“Let me try and be as direct as I possibly can with you on this. There was no relationship to repair. I didn’t intend for Harvey to buy and release The Immigrant – I thought it was a terrible idea. And I didn’t think he would want the film, and I didn’t think he would like the film. He bought the film without me knowing! He bought it from the equity people who raised the money for me in the States. And I told them it was a terrible idea, but I had no say over the matter. So they sold it to him without my say-so, and with me thinking it was a terrible idea. I was completely correct, but I couldn’t do anything about it. It was not my preference, it was not my choice, I did not want that to happen, I have no relationship with Harvey. So, it’s not like I repaired some relationship, then he screwed me again, and I’m an idiot for trusting him twice! Like I say, you try to distance yourself as much as possible from the immediate response to a movie. With The Immigrant I had final cut. So he knew he couldn’t make me change it. But he applied all the pressure he could, including shelving the film.”
~ James Gray
By David Poland firstname.lastname@example.org
Friday Estimates by Out Getting Klady
You gotta love Universal’s sense of humor, putting Get Out on Oscar weekend. The story of a smart, attractive black guy being brought home to the white liberal family in the suburbs could be a metaphor for Moonlight at The Oscars. I won’t extend the metaphor as to avoid spoilers for the movie). You should see it if you like “The Twilight Zone,” and you shouldn’t let anyone tell you anything about it.
Saturday will tell us whether audiences are seeing the film as a horror movie or a date movie and whether the excellent Friday was driven by “the urban audience” or a broader swath of the nation. I would be happy to see this become Universal’s second breakout thrill-horror film of 2017, a reminder that you can make a lot of money playing to all fields. And on top of that, that the studio would have been throwing away many millions with a day-n-date VODing either of these movies.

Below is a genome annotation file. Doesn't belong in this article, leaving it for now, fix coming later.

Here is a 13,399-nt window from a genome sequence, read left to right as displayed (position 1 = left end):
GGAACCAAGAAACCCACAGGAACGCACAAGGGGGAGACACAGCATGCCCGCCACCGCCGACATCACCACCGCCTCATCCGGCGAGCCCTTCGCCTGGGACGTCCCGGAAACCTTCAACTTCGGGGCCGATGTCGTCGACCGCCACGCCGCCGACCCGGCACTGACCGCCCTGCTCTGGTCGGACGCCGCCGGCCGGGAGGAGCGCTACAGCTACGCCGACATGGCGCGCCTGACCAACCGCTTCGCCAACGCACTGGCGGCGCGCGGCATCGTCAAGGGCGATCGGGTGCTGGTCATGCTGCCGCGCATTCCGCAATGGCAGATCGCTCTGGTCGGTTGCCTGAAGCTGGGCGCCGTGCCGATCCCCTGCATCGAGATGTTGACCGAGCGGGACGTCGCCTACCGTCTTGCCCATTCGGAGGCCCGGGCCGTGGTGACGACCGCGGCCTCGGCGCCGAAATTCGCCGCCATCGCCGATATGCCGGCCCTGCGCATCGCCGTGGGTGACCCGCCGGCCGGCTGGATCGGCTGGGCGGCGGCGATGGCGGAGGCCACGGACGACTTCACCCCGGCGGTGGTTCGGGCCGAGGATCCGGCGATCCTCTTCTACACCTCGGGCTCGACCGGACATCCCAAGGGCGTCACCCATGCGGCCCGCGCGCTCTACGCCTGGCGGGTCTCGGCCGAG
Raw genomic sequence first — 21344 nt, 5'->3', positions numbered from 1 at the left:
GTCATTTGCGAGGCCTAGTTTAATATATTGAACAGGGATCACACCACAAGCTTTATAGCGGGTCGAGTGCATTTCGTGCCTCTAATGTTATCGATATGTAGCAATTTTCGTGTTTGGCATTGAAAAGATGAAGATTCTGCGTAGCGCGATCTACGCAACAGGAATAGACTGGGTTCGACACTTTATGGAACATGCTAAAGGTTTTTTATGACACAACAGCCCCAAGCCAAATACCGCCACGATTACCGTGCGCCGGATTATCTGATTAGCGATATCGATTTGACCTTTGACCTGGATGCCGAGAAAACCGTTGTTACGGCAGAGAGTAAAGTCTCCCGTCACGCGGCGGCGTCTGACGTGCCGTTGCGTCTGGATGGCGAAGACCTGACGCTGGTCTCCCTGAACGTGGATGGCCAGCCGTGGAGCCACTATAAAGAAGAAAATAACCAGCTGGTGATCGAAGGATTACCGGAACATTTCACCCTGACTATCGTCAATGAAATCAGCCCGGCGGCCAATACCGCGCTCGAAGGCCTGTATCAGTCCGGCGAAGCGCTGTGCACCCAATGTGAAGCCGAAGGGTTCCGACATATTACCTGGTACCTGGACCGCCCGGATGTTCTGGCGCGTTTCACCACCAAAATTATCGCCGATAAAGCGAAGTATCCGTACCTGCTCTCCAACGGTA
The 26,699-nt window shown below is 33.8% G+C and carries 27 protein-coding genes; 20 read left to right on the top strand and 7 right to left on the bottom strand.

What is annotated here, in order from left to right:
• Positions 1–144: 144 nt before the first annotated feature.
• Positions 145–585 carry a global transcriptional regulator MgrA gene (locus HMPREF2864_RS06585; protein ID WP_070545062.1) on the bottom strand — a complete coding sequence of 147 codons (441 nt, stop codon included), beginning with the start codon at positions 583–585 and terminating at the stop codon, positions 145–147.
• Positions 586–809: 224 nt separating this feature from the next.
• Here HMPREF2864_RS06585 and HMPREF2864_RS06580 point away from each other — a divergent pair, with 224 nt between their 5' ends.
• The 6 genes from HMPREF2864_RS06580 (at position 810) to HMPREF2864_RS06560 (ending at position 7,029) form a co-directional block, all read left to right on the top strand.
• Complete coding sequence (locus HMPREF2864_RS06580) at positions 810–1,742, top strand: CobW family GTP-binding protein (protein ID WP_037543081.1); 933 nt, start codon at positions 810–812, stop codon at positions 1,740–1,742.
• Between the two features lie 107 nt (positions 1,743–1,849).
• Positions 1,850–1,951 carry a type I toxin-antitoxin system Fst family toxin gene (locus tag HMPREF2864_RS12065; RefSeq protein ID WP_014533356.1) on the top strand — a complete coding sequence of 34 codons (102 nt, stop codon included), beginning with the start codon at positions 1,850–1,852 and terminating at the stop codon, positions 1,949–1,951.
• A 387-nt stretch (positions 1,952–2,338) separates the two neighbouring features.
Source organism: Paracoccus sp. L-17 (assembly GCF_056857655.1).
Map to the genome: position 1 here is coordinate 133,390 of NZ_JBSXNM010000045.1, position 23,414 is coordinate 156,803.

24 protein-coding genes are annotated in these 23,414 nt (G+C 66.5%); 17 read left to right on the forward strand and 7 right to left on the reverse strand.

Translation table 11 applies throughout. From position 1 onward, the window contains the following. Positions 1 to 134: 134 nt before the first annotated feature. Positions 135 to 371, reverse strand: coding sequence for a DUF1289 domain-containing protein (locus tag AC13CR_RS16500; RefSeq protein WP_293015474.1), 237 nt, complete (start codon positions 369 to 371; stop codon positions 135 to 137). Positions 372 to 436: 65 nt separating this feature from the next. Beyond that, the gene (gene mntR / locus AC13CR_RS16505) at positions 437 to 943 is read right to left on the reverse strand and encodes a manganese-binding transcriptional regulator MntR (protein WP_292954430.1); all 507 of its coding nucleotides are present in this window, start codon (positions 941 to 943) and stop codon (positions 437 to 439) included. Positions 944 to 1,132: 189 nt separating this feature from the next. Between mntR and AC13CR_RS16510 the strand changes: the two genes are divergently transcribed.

John Wick: Chapter 2 will pass $100m worldwide today with a fair amount of gas left in the tank. This Wick will be pretty profitable, though not as much as the original. The upgrade in 2 was adding Morpheus to Neo’s violent journey. Hard to say whether Mr. Fishburne drove much box office or if this was the post-theatrical strength of the film showing up for the sequel. The frustration for Lionsgate is that it didn’t work better. So the challenge of a “Wick 3″ will be to figure out how to get a wider audience out. I don’t know that there is an answer. Some ideas have a natural cap, no matter how hard the core and how much the critics buy in. But the box office explosion of the Fast & Furious franchise continues to be a siren song for many smart producers and studios. If Logan does strong business, expect John Wick to have a young daughter next time.
The Weinstein Company continues to successfully nurse the Lion box office. Another 260 screens this weekend after adding 205 last weekend. One has to figure, with the film growing in Weekend 14 that the adult audience is slowly finding this mouth and giving it strong word of mouth. Very patient play by TWC. Obviously, Oscar helps. But it’s more than just that.
Two wide releases crashed this weekend, Rock Dog and Collide. Lionsgate will just have to take solace in their Oscar win tomorrow night and Open Road will have to remember the glow of winning last year. They’re still here.
The limited/exclusive hit of the weekend is My Life As A Zucchini, which should be over $10k per screen for the weekend. A lovely, very French, stop-motion animation about an orphan who builds a family over time deserves a good audience… the kind of movie you wonder if your kids will like and then find they love it.